“It’s about helping them develop confidence and awareness of themselves, in the context of others,” says Yalowitz, who would like to build the ranks of mentors from a ratio of 2:1 to 3:2 or even 1:1. Although there’s no certificate or specific training to become a mentor – though a criminal offender record information (CORI) background check and interview process is required to guard against abuse – the first of what’s expected to be several all-day training sessions for mentors is planned for Nov. 17 in Somerville.

“What we’re looking for in mentors are people willing to be authentic, who are willing to share themselves and their lives openly, and willing to share their time. The training’s helpful, for sure, but it’s not like you need to be a child development expert.”

Koester says Boys to Men “lets you be yourself, and lets you see that that’s OK. (The mentors) do that by example. The men in the program live the same way; they’re very happy with their lives, or if they’re not, they’re open about it and say, ‘I’m not liking the way I’m handling this situation. All the men have had some challenge, some issue growing up, and that’s what made them who they are, and they show that ... It’s powerful in a way that you don’t realize when somebody is very real with you.”

That honesty works both ways in the groups, says Rodgers.

“We’re about accepting them for who they are, listening to them, modeling for behavior and praising them for what we see in them. Our role isn’t to give them advice; it’s to help them feel OK about themselves by being in their corner.”

The mentors gain insights about their own teen passions and how they have continued to affect them as adults, from an annual “Reclaiming Your Teenage Fire” training.

“For me, I got to remember what it really felt like, and how I reacted, and look at my life now and say, ‘Wow! I still do some of that stuff that I did back then to protect my heart! Whether it’s anger or vulnerability, I’ll just shut up and be quiet. Or shut down. That’s how I survived as a teenager, and it became part of my life. Why is that still dragging around? It freed me; I feel there’s a lot more self-acceptance, because I’m not hiding from that or playing that game anymore.”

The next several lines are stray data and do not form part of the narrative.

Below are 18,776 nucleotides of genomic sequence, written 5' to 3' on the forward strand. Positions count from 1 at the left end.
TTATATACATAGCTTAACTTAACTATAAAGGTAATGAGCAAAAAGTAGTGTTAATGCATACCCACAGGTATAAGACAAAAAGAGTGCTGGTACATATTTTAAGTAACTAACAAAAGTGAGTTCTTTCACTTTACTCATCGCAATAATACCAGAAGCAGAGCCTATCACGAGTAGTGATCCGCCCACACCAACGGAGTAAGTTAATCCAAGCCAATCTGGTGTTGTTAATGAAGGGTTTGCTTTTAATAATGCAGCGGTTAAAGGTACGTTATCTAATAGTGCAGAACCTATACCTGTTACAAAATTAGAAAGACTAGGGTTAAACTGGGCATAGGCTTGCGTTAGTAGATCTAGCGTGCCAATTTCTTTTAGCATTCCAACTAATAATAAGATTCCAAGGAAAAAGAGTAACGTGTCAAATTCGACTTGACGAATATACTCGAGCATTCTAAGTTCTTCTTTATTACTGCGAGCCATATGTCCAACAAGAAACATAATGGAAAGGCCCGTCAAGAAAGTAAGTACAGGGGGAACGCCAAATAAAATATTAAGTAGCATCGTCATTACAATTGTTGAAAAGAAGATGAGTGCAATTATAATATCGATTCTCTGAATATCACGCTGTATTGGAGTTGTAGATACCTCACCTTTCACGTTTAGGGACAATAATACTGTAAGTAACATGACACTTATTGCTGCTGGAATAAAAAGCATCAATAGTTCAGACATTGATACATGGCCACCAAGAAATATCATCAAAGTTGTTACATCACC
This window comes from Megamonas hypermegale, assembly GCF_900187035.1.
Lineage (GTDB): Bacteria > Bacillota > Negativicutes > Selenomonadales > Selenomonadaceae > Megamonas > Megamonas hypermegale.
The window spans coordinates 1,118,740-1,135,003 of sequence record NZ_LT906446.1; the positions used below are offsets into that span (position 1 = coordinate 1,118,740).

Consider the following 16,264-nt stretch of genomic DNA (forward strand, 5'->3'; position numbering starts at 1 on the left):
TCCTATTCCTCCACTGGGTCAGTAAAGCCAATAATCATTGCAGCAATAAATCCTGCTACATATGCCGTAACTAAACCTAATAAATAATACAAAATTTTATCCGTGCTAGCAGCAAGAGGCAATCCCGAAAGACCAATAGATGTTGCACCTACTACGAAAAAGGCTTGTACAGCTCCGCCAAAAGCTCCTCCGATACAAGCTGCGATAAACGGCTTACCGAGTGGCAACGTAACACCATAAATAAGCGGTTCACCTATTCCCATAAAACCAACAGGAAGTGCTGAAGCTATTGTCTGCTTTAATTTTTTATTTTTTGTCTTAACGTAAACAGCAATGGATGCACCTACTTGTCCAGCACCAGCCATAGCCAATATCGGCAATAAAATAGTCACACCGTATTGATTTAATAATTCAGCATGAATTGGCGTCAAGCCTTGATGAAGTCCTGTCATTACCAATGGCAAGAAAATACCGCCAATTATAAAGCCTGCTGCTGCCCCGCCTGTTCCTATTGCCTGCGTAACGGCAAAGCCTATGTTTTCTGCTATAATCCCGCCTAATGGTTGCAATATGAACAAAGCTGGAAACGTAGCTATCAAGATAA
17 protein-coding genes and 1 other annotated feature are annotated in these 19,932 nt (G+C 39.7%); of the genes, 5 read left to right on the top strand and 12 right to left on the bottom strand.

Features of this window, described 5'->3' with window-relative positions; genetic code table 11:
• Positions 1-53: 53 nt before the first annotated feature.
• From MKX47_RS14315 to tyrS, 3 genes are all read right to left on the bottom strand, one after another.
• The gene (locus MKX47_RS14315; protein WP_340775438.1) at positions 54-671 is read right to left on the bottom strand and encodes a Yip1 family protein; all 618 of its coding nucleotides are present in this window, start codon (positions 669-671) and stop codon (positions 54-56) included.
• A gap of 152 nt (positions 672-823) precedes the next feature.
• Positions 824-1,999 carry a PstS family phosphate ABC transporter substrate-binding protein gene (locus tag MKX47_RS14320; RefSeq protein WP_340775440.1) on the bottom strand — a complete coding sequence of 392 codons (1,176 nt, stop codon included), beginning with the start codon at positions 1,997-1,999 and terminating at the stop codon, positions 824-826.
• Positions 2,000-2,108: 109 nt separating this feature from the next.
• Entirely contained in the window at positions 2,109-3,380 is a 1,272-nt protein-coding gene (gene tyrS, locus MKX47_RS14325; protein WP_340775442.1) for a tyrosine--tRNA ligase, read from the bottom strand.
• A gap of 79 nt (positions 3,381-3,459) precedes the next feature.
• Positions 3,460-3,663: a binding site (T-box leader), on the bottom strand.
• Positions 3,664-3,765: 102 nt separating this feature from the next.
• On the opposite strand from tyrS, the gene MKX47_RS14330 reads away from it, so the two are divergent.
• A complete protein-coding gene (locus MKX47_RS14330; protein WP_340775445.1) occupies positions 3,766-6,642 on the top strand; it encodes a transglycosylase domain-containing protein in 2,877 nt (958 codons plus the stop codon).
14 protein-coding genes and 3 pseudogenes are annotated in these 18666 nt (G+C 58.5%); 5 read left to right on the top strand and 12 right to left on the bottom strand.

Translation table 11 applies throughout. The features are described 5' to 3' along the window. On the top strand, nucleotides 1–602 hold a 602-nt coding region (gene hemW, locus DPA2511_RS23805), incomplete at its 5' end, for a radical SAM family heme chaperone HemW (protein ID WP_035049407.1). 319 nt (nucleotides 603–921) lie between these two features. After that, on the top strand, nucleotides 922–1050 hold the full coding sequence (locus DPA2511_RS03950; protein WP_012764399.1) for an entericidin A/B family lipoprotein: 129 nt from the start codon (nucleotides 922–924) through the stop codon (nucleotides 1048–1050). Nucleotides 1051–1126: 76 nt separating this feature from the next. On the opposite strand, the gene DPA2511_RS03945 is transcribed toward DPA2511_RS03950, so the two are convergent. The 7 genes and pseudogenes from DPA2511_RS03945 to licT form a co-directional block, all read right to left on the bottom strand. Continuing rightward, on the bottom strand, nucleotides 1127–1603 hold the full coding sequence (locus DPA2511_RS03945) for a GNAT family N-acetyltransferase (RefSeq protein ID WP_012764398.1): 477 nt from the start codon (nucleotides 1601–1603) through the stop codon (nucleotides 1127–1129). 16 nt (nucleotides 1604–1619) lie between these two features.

The teens share their own “Rite-of Passage Adventure Weekend” each spring in Dummerston, Vt., where they can feel safe to discover their inner feelings.

Then, together, the teens and their mentors share time twice a month that Yalowitz says “contradicts all the distress that we have growing up. The media, advertising, our parents, our adult models, put out messages that tells us, ‘Don’t cry,’ ‘You’ve got to be strong,’ ...We’re given these messages that rob us of our humanity. And little by little, it separates boys from themselves, from each other, from girls, because we’re taught boys do this, girls do that. There is an attempt is to put Humpty Dumpty together again, to recover our humanity. It’s about becoming full again.”

More information about Boys to Men is available from Rodgers at samrodgers@wildblue.net or by calling 413-367-2447

On the Web:



You can reach Richie Davis at
or 413-772-0261, ext. 269